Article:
I walked in. She set them on the counter to cool and turned to me, grinning
broadly. I frowned.
"Richelle, what ever is the matter?" she asked,
her voice soothing and concerned. I shook my head and sat down at the table.
She sat down next to me. "Something is bothering you. What's up?"
I sighed, taking in a deep breath, and told
her all about the Usul at the donation booth and how everyone was poking fun
at her. Mother nodded, taking in every word. When I was finished, she hugged
me and smiled.
"So, you say that this woman is very poor?"
"Yes. Sort of scrubby and wore messy clothes.
She couldn't have had much money."
Mother nodded again. "Did you hear any sounds
when she reached into her pocket? Anything that told you that she had any more
Neopoints with her? And her cart had absolutely nothing in it?"
I shook my head, wondering where this was going.
"Her one Neopoint was much more valuable than
any of the other coins in that basket," said Mother, her eyes twinkling. "Everyone
else had donated from their excess, from money that they didn't need and perhaps
didn't want; she donated from her need. She sacrificed her meal or her clothing
and gave it, instead, to someone whom she believed needed it more. That is charity."
I nodded, but I didn't quite understand. "How
is her Neopoint different from mine or anyone else's?"
"Instead of saving her excess Neopoints everyday
so that she could use them for food and other essentials, she gave them away
so others could eat and drink from their wealth. A single Neopoint is equal
to two, but a million times greater than none."
I smiled. "I understand. But what can I do?
Nothing I say will make them stop laughing."
"No, no, I suppose not," said Mother, smiling.
"But think of something else you can do to help this woman. Here she has done
the world so much good, she is so selfless and benevolent; and yet she accepts
no reward. She receives insults and rudeness in return for her undying care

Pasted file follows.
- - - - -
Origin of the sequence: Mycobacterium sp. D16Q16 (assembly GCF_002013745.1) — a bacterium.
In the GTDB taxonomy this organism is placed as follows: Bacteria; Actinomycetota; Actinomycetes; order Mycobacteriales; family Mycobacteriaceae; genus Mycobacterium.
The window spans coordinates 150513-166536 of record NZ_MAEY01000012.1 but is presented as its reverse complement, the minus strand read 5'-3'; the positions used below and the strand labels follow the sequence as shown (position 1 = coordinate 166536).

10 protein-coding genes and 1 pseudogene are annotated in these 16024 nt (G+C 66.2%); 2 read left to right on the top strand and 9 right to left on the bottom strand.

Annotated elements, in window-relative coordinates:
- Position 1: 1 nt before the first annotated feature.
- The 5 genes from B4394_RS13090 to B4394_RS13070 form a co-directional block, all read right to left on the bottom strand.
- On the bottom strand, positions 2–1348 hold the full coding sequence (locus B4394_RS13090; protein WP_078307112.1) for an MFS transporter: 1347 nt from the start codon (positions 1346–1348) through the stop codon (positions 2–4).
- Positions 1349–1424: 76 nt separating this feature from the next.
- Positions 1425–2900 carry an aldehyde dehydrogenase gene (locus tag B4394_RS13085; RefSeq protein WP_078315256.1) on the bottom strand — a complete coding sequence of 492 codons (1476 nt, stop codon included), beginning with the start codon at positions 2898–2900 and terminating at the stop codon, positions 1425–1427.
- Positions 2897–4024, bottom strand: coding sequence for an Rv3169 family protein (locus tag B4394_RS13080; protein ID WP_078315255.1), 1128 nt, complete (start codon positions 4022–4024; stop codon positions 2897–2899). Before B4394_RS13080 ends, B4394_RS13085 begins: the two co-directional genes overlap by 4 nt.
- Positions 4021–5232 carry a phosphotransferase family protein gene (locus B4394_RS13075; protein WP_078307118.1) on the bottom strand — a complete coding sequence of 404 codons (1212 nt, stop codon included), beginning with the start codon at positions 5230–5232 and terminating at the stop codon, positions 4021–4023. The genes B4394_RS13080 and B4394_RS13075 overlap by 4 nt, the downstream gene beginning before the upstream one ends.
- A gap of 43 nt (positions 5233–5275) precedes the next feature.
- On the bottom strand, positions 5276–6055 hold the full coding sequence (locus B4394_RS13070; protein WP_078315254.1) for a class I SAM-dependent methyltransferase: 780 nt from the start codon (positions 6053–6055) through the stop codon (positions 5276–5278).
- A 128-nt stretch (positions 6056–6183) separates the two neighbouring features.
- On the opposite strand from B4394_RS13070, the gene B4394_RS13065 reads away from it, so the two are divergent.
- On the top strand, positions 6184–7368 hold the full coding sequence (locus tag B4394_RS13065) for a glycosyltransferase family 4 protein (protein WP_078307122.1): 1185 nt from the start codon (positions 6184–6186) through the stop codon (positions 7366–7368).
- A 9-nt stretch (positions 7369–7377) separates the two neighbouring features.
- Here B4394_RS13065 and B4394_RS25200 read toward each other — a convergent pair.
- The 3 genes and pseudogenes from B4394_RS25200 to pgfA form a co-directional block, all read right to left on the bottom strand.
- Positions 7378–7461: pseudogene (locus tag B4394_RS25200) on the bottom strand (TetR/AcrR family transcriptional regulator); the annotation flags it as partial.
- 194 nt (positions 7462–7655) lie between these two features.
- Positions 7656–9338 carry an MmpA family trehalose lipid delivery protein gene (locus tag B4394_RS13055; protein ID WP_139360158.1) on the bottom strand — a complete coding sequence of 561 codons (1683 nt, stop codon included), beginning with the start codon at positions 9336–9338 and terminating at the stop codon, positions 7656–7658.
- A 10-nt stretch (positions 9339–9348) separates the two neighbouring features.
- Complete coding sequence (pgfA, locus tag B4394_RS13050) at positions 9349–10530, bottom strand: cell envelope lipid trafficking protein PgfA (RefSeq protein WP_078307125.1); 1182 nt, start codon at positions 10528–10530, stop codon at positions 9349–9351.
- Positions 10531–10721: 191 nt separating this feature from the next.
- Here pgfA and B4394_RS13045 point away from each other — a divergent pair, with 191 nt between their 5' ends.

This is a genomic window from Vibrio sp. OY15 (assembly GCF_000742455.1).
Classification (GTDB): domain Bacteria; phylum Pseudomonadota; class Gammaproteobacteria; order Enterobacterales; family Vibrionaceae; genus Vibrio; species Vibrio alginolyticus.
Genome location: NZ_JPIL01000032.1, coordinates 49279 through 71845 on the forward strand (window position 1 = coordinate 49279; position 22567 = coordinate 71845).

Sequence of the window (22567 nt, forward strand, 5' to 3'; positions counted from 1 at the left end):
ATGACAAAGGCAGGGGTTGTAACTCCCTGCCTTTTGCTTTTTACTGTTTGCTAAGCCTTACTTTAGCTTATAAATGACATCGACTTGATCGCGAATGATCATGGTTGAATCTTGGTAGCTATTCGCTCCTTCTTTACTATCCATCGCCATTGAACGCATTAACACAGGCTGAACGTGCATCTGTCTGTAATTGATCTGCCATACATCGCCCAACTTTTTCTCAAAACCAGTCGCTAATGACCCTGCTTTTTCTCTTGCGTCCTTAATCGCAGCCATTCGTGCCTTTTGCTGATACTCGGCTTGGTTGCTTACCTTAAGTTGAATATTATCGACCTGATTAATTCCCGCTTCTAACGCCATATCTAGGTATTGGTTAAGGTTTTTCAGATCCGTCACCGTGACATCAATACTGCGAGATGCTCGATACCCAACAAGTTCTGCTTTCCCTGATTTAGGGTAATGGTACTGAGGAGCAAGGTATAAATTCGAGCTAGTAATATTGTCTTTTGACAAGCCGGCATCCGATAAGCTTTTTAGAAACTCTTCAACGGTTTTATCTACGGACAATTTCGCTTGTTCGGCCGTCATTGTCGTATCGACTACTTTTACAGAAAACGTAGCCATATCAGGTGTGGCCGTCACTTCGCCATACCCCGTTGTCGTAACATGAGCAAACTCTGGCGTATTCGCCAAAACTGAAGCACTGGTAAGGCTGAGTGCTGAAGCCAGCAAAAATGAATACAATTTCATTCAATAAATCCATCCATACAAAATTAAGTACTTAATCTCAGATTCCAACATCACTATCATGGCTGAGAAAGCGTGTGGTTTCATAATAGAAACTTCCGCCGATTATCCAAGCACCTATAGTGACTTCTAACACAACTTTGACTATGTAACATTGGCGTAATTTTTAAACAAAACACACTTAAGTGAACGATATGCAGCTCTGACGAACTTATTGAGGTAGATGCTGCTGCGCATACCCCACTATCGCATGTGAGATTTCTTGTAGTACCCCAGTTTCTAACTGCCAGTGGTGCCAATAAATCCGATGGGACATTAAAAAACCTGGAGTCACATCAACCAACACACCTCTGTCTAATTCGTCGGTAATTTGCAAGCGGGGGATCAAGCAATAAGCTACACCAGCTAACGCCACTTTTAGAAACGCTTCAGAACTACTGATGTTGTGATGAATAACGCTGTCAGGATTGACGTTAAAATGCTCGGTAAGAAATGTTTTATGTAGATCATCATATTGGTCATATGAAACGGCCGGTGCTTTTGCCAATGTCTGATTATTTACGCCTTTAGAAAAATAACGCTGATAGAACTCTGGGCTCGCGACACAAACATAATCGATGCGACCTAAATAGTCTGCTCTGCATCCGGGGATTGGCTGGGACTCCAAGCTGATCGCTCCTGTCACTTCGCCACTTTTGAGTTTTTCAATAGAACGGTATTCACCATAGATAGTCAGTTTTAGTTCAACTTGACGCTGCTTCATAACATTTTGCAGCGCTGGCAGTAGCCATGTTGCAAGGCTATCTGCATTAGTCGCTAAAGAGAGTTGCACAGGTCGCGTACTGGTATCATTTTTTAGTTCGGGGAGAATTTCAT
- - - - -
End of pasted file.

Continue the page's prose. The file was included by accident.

and love. That, dear, deserves something great. What should we do to show our
gratitude of her?"
I stared at my hand, thinking. "I say we invite
her to Christmas dinner."
Mother smiled and nodded, and went back to baking
cookies. I felt much more cheerful.
* * *
The next day, I got up before the sun rose to put on all my outdoor things.
The streets were empty this early in the morning, but I was in such high spirits
that I didn't care. I hopped around in the snow, waiting for Pamelia and Delsi
to wake up and greet the fresh snowy air.
They lived right next to each other, and I lived
just across the street from them, so I didn't have to walk long to get to their
Neohomes. I was happy to see that they were up earlier than usual, too. The
holiday spirit was definitely in the atmosphere that Christmas Eve. Their faces
were warm and bright as they came out all bundled up in their scarves and gloves
and big winter boots. The snow was thicker that day, at least two feet deep,
and the air was colder than ever. But nothing could ever freeze our warm hearts
that day; or at least, so I liked to think.
Wreaths of holly and sprigs of mistletoe lined
all of the shops in the bazaar, and twinkling colored Christmas lights glistened
through the dark morning. Snowflakes were still whirling and twirling in the
gentle breeze, and small white clouds emitted from Neopets' mouths as they joyfully
told each other happy stories. It was a beautiful scene.
Children of all ages huddled around shops, staring
through the thick and frosty glass at the amazing wonders lying beyond the windows.
Mothers were pushing carts filled with mountains of goodies and gifts for Christmas.
Snowmen were built on street corners, complete with carrot noses, scorched tchea
eyes, and tall black top hats to make the season even brighter. Girls were ice
skating out in the frozen ponds and boys were having snowball fights in the
field. Everyone was having a wonderful time.
"Hey, stinkbombers!" said Pamelia, quickly forming
a good sized snowball and pitching it to the other children. It hit a large
Chomby in the side. "Uh-oh..."
The snowballs were flying at us like cannons;
we ran behind some trees to protect ourselves. We were all laughing, picking
up more handfuls of snow, and throwing them without checking to see if they